Historical fiction. Hmmm. It would seem to be an oxymoron. History is factual. Fiction, on the other hand, is a figment of a writer’s imagination. So how can a piece of writing be both true and imaginary the same time? And what obligation does the writer of historical fiction have to her reader to help the reader sort out the difference?
In his excellent book The Art and Craft of Writing Historical Fiction, James Alexander Thom reminds us that fiction is not the opposite of fact. Rather, fiction means “created by imagination.” I think of historical fiction as a blend of fact and fiction, a genre in which the made up story is driven by historical fact. A good historical novel needs to be, first and foremost, a good story. A good historical novel needs an authentic time, place and people, yet the writer can still be comfortably creative without being incorrect with the historical framework. That’s a lot to ask from a writer.
I’ve been writing and publishing historical fiction for almost 20 years—in both print and audio format. I’ve also been teaching college writing courses for more than 25 years, and for many years I felt like a fraud in the writing classroom. My students and I plodded through textbooks concerned with issues such as point of view, and voice and character development and theme. My students struggled to write according to the prescribed process they were reading about in the chapters that I had, after all, assigned them to read. Then I realized that I myself did not write in the way described in these textbooks, so why was I expecting my students to do so? For example, the textbooks were telling my students to write what you know. But I wasn’t doing that at all—I was writing about what I could find out. Big difference from writing what I know. The textbooks authors were also telling my students to write in a linear way—get an idea, make an outline, draft, revise, proofread. I wasn’t going about it in that way, though. I find writing to be more of a circular thing—and so do many of my writer friends.
This book offers an alternative to the traditional advice given to writers about producing, publishing and promoting a historical novel—or any piece of writing for that matter. Although it is aimed at writers of historical fiction, I hope that this book offers insight to readers of the genre as well.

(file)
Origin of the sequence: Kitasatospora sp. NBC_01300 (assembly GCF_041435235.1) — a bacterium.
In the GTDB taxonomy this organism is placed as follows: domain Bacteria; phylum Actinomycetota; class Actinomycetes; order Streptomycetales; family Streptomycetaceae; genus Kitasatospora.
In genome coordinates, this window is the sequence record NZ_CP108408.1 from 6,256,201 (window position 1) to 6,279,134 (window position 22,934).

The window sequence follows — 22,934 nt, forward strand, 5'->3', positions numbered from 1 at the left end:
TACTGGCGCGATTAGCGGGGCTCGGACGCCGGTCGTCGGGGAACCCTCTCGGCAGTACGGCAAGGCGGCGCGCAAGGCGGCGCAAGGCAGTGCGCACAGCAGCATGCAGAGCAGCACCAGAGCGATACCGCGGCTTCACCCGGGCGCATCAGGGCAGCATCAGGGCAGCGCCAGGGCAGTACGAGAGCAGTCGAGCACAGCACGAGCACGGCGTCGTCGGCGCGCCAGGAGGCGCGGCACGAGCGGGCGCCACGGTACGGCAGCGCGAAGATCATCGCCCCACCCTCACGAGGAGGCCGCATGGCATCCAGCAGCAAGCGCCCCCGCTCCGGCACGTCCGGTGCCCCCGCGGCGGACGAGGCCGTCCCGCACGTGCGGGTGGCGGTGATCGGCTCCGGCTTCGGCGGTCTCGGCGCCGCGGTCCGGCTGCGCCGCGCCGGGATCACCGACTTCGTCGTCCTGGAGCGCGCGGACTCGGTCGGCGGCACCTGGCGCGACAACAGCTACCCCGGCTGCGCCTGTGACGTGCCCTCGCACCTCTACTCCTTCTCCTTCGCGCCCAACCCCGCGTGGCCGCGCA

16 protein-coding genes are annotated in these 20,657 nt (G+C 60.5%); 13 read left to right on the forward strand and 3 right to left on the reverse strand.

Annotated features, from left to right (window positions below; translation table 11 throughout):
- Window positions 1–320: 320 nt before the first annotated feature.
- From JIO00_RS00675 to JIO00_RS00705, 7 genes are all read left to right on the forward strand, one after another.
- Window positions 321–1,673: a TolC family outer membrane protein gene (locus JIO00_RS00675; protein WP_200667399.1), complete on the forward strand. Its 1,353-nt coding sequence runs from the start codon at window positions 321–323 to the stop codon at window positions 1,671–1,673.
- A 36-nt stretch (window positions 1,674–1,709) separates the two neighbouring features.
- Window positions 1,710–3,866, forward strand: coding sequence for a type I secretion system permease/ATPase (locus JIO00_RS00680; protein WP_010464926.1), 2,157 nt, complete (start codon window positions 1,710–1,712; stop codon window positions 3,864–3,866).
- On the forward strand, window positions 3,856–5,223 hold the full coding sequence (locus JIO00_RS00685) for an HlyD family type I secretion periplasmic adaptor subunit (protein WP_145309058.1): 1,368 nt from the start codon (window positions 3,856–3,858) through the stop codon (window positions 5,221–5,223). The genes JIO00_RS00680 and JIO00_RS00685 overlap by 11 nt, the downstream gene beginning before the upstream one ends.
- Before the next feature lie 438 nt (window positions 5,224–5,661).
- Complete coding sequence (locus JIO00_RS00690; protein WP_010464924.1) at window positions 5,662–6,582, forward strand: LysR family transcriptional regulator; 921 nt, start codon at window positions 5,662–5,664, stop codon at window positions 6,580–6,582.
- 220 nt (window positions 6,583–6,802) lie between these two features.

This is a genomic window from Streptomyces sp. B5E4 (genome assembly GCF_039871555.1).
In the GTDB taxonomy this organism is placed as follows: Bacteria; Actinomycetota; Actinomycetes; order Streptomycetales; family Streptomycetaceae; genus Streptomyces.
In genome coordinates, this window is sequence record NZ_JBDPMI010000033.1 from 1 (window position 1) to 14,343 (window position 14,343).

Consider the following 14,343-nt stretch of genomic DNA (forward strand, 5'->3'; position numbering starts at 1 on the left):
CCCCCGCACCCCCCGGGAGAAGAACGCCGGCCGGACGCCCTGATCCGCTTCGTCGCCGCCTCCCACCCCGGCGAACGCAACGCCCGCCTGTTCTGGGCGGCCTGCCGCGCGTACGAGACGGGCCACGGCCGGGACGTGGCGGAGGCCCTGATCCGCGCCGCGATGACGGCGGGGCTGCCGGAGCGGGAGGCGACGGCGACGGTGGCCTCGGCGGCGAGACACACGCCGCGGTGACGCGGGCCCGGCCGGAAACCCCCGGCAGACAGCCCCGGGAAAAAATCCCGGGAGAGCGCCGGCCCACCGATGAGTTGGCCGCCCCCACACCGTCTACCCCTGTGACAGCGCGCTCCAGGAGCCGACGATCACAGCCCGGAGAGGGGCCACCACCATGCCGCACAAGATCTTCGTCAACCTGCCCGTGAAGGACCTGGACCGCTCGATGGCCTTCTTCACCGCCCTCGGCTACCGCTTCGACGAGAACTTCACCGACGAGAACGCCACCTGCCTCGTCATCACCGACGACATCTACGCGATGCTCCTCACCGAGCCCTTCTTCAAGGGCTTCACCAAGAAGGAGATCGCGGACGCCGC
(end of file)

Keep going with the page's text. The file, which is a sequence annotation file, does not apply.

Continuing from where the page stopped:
How can technology help you research and write historical fiction?
Writing anything in the digital age can be a challenge—not because of the computer itself, but because of what it connects us too. Remember, the internet didn’t even exist until 1988. Think about it! There were no such things as wikis or blogs or search engines to connect us to the information we were seeking. There were no social networking tools such as Facebook and Twitter to connect us to other folks from whom we might learn. And think about what technology has made possible for writers:
· We can do much of our research without even leaving home, including getting access to primary source material such as letters and diaries and photographs
· We can find and connect to people who have the answers to our questions through blogs, social networks and email
· We have access to resources which help improve our writing at all stages , including mind mapping tools, spelling and grammar checks, and readability tools
· We can publish instantly in electronic, audio, video and/or print formats
· We can promote our work and connect with our readers through blogs, websites and social media
This book features dozens of ideas on how you can use digital tools and resources as you research, write, publish and promote your work of historical fiction—or any other genre in which you write for that matter. Technology tips are interspersed throughout each chapter, and Chapter Nine gives additional digital resources specifically for writers of historical fiction. So let’s get started.
Technology tip: This interesting quiz was designed to show teachers how to use historical fiction in their curriculum, but writers can discover a lot about the genre by taking it as well. Take the quiz at: http://highered.mcgraw-hill.com/sites/0073378569/student_view0/chapter10/multiple_choice_quiz.html